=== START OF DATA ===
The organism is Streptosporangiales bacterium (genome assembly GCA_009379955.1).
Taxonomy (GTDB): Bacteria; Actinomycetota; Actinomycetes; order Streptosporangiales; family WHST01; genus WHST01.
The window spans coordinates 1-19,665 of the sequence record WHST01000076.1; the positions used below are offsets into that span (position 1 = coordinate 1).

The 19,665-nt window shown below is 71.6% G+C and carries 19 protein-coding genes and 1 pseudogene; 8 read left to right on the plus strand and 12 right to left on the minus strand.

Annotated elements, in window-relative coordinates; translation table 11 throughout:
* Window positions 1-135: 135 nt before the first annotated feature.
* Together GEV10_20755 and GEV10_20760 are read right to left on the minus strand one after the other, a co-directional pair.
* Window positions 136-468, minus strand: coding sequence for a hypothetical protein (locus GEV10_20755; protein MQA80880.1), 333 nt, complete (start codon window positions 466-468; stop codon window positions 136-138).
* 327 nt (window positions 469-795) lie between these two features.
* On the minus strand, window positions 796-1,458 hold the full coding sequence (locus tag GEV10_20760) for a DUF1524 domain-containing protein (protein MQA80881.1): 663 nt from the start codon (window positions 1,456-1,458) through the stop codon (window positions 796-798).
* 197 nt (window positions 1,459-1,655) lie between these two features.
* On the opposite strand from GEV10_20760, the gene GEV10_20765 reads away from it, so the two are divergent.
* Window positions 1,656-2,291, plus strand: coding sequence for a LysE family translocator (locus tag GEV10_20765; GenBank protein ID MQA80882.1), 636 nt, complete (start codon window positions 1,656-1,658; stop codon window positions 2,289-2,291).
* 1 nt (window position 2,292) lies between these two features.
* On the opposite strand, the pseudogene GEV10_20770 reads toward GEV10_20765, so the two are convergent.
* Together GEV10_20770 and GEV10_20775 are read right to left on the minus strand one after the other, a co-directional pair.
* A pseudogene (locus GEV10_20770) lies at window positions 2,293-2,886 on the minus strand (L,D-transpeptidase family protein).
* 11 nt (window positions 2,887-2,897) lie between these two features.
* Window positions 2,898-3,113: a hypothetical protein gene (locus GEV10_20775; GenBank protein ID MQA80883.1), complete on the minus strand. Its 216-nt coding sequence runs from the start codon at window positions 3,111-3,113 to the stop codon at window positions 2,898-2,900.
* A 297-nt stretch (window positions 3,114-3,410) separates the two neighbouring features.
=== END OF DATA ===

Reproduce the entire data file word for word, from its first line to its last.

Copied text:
The organism is Streptosporangiales bacterium (genome assembly GCA_009379955.1).
Taxonomy (GTDB): Bacteria; Actinomycetota; Actinomycetes; order Streptosporangiales; family WHST01; genus WHST01.
The window spans coordinates 1-19,665 of the sequence record WHST01000076.1; the positions used below are offsets into that span (position 1 = coordinate 1).

The 19,665-nt window shown below is 71.6% G+C and carries 19 protein-coding genes and 1 pseudogene; 8 read left to right on the plus strand and 12 right to left on the minus strand.

Annotated elements, in window-relative coordinates; translation table 11 throughout:
* Window positions 1-135: 135 nt before the first annotated feature.
* Together GEV10_20755 and GEV10_20760 are read right to left on the minus strand one after the other, a co-directional pair.
* Window positions 136-468, minus strand: coding sequence for a hypothetical protein (locus GEV10_20755; protein MQA80880.1), 333 nt, complete (start codon window positions 466-468; stop codon window positions 136-138).
* 327 nt (window positions 469-795) lie between these two features.
* On the minus strand, window positions 796-1,458 hold the full coding sequence (locus tag GEV10_20760) for a DUF1524 domain-containing protein (protein MQA80881.1): 663 nt from the start codon (window positions 1,456-1,458) through the stop codon (window positions 796-798).
* 197 nt (window positions 1,459-1,655) lie between these two features.
* On the opposite strand from GEV10_20760, the gene GEV10_20765 reads away from it, so the two are divergent.
* Window positions 1,656-2,291, plus strand: coding sequence for a LysE family translocator (locus tag GEV10_20765; GenBank protein ID MQA80882.1), 636 nt, complete (start codon window positions 1,656-1,658; stop codon window positions 2,289-2,291).
* 1 nt (window position 2,292) lies between these two features.
* On the opposite strand, the pseudogene GEV10_20770 reads toward GEV10_20765, so the two are convergent.
* Together GEV10_20770 and GEV10_20775 are read right to left on the minus strand one after the other, a co-directional pair.
* A pseudogene (locus GEV10_20770) lies at window positions 2,293-2,886 on the minus strand (L,D-transpeptidase family protein).
* 11 nt (window positions 2,887-2,897) lie between these two features.
* Window positions 2,898-3,113: a hypothetical protein gene (locus GEV10_20775; GenBank protein ID MQA80883.1), complete on the minus strand. Its 216-nt coding sequence runs from the start codon at window positions 3,111-3,113 to the stop codon at window positions 2,898-2,900.
* A 297-nt stretch (window positions 3,114-3,410) separates the two neighbouring features.